I think timeshares can be a considerable option for those who love traveling, but they come with huge financial risks. Besides the initial purchase price and the down payment, there are other fees to consider. Timeshare maintenance fees are the most important charge that the resorts make to the owners.

  16. 23

    Barbara Fletcher says

    Time shares have always been a bad buy. But for those who really feel they need one I make one recommendation: Never buy from the developer. Always wait for timeshares to appear on the secondary market, usually at half-price. People like you get excited at the new developments and jump right in, only to become disillusioned later and dump the property onto the secondary market, at a loss, for a patient, informed buyer to take advantage of.

  17. 24

    Emilie says

    There are good timeshares out there, as well as there are people who feel happy about their timeshare purchases, especially those who enjoy to vacation at the same place and are not spontaneous travelers. Unfortunately, due to the big number of timeshare scams being committed against many vacationers, the industry has gained a terrible reputation.

  18. 25

    C. Hubbard says

    Timeshares are a purchase and are not a financial or real estate investment. Timeshare is a good investment only if your purpose is to have a place to spend your vacations and not as a financial investment to have a profit.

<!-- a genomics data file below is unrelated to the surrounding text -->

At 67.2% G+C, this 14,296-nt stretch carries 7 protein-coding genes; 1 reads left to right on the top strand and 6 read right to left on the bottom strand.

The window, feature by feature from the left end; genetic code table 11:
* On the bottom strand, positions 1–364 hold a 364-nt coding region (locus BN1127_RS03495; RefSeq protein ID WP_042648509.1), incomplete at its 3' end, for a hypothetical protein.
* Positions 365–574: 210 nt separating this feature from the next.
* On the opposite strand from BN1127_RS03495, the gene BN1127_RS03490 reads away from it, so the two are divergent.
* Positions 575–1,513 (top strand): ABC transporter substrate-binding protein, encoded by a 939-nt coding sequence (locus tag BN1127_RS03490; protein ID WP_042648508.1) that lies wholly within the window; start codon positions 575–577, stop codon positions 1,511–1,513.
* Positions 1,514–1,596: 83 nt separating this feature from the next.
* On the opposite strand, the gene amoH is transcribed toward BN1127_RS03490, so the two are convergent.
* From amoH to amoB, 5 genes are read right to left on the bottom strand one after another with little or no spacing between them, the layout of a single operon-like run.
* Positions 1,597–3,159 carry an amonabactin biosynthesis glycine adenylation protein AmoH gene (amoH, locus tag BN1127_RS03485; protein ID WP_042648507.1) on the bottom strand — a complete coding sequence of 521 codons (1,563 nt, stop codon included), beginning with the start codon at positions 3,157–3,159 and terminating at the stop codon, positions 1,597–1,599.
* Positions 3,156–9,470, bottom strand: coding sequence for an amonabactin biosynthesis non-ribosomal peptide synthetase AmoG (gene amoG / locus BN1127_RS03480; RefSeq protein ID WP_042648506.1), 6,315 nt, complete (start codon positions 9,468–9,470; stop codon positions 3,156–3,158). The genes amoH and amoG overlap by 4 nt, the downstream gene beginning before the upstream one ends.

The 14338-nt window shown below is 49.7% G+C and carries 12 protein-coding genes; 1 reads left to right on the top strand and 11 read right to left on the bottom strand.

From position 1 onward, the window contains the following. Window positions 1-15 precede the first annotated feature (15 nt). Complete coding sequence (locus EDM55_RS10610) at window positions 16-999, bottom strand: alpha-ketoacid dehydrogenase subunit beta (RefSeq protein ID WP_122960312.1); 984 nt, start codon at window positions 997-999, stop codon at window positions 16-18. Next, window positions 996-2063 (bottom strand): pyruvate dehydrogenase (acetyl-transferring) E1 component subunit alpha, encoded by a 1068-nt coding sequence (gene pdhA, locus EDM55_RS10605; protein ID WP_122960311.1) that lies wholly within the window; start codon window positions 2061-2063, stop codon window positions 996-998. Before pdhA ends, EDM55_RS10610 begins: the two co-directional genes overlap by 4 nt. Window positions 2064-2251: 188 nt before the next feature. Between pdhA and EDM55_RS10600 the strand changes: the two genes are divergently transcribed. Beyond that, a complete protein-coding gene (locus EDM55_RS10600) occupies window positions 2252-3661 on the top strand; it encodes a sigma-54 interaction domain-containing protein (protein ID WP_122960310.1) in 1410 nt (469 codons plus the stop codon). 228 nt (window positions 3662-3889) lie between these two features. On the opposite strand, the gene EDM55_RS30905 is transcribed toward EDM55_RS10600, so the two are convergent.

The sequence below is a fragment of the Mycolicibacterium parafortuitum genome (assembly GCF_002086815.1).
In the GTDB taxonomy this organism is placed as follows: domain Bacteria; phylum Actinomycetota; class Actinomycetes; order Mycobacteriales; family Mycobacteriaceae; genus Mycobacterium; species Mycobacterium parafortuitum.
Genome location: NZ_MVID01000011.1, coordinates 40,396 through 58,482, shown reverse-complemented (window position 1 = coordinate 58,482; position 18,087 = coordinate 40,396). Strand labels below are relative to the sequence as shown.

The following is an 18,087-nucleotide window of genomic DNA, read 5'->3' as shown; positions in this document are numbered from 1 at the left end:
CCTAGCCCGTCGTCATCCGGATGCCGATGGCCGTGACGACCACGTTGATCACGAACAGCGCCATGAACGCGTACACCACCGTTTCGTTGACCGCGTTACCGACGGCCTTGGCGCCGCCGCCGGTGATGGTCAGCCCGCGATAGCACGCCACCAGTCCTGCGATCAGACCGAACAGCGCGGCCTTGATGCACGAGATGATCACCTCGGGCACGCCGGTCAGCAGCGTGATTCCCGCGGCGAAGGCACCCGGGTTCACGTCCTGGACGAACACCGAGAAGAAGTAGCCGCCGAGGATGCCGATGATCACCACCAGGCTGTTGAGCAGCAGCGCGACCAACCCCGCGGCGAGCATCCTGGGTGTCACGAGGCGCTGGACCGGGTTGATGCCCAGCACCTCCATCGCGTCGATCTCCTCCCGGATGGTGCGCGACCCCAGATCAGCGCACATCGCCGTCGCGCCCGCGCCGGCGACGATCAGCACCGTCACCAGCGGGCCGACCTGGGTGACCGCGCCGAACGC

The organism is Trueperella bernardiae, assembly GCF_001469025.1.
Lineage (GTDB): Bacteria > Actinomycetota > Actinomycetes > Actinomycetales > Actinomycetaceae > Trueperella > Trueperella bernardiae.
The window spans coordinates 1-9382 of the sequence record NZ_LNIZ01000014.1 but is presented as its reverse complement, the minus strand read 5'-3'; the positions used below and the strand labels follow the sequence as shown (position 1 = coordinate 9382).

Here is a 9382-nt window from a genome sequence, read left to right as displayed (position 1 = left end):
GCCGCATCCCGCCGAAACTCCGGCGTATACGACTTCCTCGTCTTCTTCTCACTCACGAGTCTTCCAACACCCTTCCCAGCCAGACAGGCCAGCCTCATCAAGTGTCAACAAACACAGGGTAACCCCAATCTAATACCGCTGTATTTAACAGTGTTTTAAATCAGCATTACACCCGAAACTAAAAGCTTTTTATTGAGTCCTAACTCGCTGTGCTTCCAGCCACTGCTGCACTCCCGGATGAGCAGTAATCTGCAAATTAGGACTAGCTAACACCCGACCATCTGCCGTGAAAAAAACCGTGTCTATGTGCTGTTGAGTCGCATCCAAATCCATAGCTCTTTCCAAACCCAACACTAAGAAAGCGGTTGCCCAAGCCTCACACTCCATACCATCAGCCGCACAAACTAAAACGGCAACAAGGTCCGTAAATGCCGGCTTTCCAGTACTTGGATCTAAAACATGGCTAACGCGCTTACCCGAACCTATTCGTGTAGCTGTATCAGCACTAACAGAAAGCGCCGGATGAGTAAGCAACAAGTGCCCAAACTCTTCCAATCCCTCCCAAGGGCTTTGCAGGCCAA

19. 26

    Courtney says

    The truth is that Timeshare scams are increasing, and every day more victims fell for them. Fortunately, there are many solutions to get rid of an unwanted timeshare; however, the best way to dump a timeshare is by cancelling the contract. Timeshare cancellation has many advantages, but the most important is that once the contract is properly cancelled, there are no further responsibilities attached to the resort.

  20. 27

    Grace Evans says

    Timeshares have always been a bad buy. But for those who really feel they need one I make one recommendation: Never buy from the developer. Always wait for timeshares to appear on the secondary market, usually at half-price. People like you get excited at the new developments and jump right in, only to become disillusioned later and dump the property onto the secondary market, at a loss, for a patient, informed buyer to take advantage of.